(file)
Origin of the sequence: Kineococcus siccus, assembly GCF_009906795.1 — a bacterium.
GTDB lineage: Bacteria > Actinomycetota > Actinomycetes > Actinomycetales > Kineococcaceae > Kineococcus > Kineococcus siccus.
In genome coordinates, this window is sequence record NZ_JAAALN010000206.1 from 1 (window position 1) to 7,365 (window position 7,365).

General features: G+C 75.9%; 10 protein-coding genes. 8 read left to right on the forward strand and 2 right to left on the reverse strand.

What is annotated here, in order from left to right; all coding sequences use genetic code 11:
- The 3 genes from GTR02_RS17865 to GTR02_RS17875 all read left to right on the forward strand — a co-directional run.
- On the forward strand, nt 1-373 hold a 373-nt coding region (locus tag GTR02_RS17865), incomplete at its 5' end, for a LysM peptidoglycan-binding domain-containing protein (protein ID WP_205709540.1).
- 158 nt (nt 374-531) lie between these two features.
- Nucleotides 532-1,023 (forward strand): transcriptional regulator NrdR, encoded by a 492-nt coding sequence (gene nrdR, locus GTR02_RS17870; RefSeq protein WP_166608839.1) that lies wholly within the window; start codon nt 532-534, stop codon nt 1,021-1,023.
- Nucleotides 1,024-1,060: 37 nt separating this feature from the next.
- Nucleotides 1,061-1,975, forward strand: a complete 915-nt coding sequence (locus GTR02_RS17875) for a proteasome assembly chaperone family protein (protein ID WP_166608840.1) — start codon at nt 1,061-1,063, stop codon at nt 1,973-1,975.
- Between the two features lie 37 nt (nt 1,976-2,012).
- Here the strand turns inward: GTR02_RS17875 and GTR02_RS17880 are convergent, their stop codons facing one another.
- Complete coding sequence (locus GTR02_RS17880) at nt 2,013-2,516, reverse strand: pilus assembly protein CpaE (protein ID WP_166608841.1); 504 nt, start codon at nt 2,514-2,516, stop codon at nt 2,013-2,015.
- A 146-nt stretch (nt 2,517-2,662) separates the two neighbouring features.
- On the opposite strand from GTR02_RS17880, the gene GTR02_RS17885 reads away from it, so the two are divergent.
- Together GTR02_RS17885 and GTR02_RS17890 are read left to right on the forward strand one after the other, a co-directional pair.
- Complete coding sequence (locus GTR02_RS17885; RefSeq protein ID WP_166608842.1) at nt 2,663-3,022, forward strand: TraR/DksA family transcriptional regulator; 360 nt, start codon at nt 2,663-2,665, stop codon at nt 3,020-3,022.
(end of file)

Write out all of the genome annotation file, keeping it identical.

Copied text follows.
Origin of the sequence: Kineococcus siccus, assembly GCF_009906795.1 — a bacterium.
GTDB lineage: Bacteria > Actinomycetota > Actinomycetes > Actinomycetales > Kineococcaceae > Kineococcus > Kineococcus siccus.
In genome coordinates, this window is sequence record NZ_JAAALN010000206.1 from 1 (window position 1) to 7,365 (window position 7,365).

General features: G+C 75.9%; 10 protein-coding genes. 8 read left to right on the forward strand and 2 right to left on the reverse strand.

What is annotated here, in order from left to right; all coding sequences use genetic code 11:
- The 3 genes from GTR02_RS17865 to GTR02_RS17875 all read left to right on the forward strand — a co-directional run.
- On the forward strand, nt 1-373 hold a 373-nt coding region (locus tag GTR02_RS17865), incomplete at its 5' end, for a LysM peptidoglycan-binding domain-containing protein (protein ID WP_205709540.1).
- 158 nt (nt 374-531) lie between these two features.
- Nucleotides 532-1,023 (forward strand): transcriptional regulator NrdR, encoded by a 492-nt coding sequence (gene nrdR, locus GTR02_RS17870; RefSeq protein WP_166608839.1) that lies wholly within the window; start codon nt 532-534, stop codon nt 1,021-1,023.
- Nucleotides 1,024-1,060: 37 nt separating this feature from the next.
- Nucleotides 1,061-1,975, forward strand: a complete 915-nt coding sequence (locus GTR02_RS17875) for a proteasome assembly chaperone family protein (protein ID WP_166608840.1) — start codon at nt 1,061-1,063, stop codon at nt 1,973-1,975.
- Between the two features lie 37 nt (nt 1,976-2,012).
- Here the strand turns inward: GTR02_RS17875 and GTR02_RS17880 are convergent, their stop codons facing one another.
- Complete coding sequence (locus GTR02_RS17880) at nt 2,013-2,516, reverse strand: pilus assembly protein CpaE (protein ID WP_166608841.1); 504 nt, start codon at nt 2,514-2,516, stop codon at nt 2,013-2,015.
- A 146-nt stretch (nt 2,517-2,662) separates the two neighbouring features.
- On the opposite strand from GTR02_RS17880, the gene GTR02_RS17885 reads away from it, so the two are divergent.
- Together GTR02_RS17885 and GTR02_RS17890 are read left to right on the forward strand one after the other, a co-directional pair.
- Complete coding sequence (locus GTR02_RS17885; RefSeq protein ID WP_166608842.1) at nt 2,663-3,022, forward strand: TraR/DksA family transcriptional regulator; 360 nt, start codon at nt 2,663-2,665, stop codon at nt 3,020-3,022.